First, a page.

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  1. #8881
    Joined
    Aug 2001
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    74,682

    Re: Economic News/Discussion

    SEASONALLY ADJUSTED DATA

    In the week ending September 8, the advance figure for seasonally adjusted initial claims was 382,000, an increase of 15,000 from the previous week's revised figure of 367,000. The 4-week moving average was 375,000, an increase of 3,250 from the previous week's revised average of 371,750.
    The advance seasonally adjusted insured unemployment rate was 2.6 percent for the week ending September 1, unchanged from the prior week's unrevised rate. The advance number for seasonally adjusted insured unemployment during the week ending September 1 was 3,283,000, a decrease of 49,000 from the preceding week's revised level of 3,332,000. The 4-week moving average was 3,316,500, a decrease of 7,500 from the preceding week's revised average of 3,324,000.

  2. #8882
    Joined
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    Twain Harte, CA
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    Re: Economic News/Discussion

    Quote Originally Posted by jimzinsocal View Post
    [B]SEASONALLY ADJUSTED DATA

    Its all due to hurricane tropical storm Isaac.


  3. #8883
    Joined
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    Re: Economic News/Discussion

    ^^I saw that note but you know? It certainly doesnt seem to be the case in the actual/not seasonally adjusted numbers. Ordinarily this would indicate pretty good improvement

    The advance number of actual initial claims under state programs, unadjusted, totaled 297,402 in the week ending September 8, a decrease of 12,058 from the previous week. There were 328,868 initial claims in the comparable week in 2011.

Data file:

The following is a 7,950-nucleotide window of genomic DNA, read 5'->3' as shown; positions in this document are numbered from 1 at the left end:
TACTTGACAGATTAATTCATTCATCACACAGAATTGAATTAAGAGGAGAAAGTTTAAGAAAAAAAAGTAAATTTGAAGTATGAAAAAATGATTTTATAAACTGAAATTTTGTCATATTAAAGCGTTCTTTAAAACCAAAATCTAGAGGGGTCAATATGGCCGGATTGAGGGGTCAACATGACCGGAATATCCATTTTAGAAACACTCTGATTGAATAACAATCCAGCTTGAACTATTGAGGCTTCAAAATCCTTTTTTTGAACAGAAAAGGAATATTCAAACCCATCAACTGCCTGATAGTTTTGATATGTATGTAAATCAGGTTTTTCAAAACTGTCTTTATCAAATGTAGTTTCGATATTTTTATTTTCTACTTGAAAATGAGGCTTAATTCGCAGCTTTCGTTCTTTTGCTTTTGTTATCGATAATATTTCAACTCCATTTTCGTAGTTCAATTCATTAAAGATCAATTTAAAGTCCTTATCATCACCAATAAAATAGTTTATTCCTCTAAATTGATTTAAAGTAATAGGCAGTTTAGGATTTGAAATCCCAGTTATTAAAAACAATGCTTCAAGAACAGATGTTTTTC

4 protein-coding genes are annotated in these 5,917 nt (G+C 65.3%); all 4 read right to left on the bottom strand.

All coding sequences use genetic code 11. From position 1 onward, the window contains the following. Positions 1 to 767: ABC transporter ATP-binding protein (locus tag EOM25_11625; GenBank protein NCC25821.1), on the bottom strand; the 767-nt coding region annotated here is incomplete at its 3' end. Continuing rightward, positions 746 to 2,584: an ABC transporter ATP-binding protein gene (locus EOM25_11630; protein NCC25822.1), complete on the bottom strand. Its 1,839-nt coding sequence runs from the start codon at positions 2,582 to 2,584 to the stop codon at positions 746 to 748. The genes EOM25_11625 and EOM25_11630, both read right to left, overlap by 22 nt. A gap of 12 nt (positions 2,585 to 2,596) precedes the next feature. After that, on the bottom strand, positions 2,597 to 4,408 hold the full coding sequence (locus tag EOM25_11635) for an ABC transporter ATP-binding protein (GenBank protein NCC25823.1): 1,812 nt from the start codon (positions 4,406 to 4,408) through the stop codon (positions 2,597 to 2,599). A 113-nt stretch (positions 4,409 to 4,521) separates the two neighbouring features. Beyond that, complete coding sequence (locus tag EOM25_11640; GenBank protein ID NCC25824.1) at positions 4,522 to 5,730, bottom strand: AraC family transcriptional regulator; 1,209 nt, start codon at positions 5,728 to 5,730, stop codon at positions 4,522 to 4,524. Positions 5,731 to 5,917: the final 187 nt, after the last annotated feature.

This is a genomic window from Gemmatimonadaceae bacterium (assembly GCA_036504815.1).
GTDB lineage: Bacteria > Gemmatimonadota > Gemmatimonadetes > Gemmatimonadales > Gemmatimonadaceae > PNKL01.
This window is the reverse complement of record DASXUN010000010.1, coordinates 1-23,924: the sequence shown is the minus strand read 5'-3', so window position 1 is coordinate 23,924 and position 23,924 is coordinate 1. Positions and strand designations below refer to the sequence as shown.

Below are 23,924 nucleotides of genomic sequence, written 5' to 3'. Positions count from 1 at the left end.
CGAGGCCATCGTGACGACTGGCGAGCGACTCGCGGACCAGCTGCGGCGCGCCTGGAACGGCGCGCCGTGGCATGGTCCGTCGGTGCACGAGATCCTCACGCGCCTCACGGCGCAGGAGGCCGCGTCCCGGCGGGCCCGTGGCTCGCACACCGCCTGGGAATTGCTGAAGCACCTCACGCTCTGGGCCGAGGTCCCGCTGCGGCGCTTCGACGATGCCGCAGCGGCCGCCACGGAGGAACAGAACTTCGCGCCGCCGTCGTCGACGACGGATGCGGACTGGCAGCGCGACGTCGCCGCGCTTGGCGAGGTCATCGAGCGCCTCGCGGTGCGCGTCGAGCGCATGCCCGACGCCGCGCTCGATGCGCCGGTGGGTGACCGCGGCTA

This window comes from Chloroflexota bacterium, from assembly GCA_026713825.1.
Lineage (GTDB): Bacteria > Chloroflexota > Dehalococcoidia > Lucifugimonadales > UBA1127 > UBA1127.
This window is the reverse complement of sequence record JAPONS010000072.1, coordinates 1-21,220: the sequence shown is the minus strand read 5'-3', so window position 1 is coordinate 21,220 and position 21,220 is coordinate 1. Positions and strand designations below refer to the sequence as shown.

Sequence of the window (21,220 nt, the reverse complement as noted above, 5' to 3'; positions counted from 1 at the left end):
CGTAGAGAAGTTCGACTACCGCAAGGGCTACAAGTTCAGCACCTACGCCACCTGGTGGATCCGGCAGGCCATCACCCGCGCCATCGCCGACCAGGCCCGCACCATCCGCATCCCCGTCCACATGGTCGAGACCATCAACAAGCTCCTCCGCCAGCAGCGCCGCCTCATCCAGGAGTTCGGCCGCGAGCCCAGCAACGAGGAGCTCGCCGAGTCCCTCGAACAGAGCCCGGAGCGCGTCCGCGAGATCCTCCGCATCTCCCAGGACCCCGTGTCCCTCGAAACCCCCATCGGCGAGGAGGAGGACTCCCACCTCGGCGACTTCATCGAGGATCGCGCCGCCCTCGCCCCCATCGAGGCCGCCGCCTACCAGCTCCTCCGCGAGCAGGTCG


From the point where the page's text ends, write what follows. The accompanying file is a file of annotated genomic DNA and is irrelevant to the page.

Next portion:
So what I assume happened was..typical delays in current specific info necessitated a healthy seasonal adjustment as well as recognition of the Labor Day holiday

  4. #8884
    Joined
    Mar 2003
    Location
    Oregon
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    40
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    6,498

    Re: Economic News/Discussion

    Hey jimz, nobody ever says it, but thanks for posting this stuff. I rarely comment on it but I often read it, and its usually better reading your explanations than some douche from the media.

    Cheers

  5. #8885
    Joined
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    Posts
    74,682

    Re: Economic News/Discussion

    ^^anytime. For me its a puzzle really to find some relationship to the weekly numbers and what gets reported. And what the folks attempt at BLS cant be an easy chore.

  6. #8886
    Joined
    Mar 2002
    Location
    California
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    26,285

    Re: Economic News/Discussion

    The economy is sh*t.. no way anyone objectively looking at the numbers can say we're even in a recovery with a straight face. We are not even creating nuff jobs to keep up with the population growth.

    Does this look like an economy that’s moving forward? 9 reasons why it really doesn’t



    I would like to believe the U.S. economy is firmly back on track and headed toward renewed prosperity. A slow track, to be sure, but at least things are moving forward. That would be something, at least.

    Except the data show a recovery in reverse, headed the wrong way.

    1. More jobs were created per month last year than this year (and pitifully few in both years). Since the start of the year, job growth has averaged 139,000 per month vs. an average monthly gain of 153,000 in 2011. At this year’s pace, it will take 11 years to bring the unemployment rate back down to 5%.

    2. Back in 2009, the incoming Obama administration predicted sub-6% unemployment in 2012 if Congress passed the $800 billion stimulus plan. Instead, we’ve had 43 straight months of 8%-plus unemployment. And that high level of sustained joblessness is likely contributing to a deterioration in the U.S. labor force and higher structural unemployment.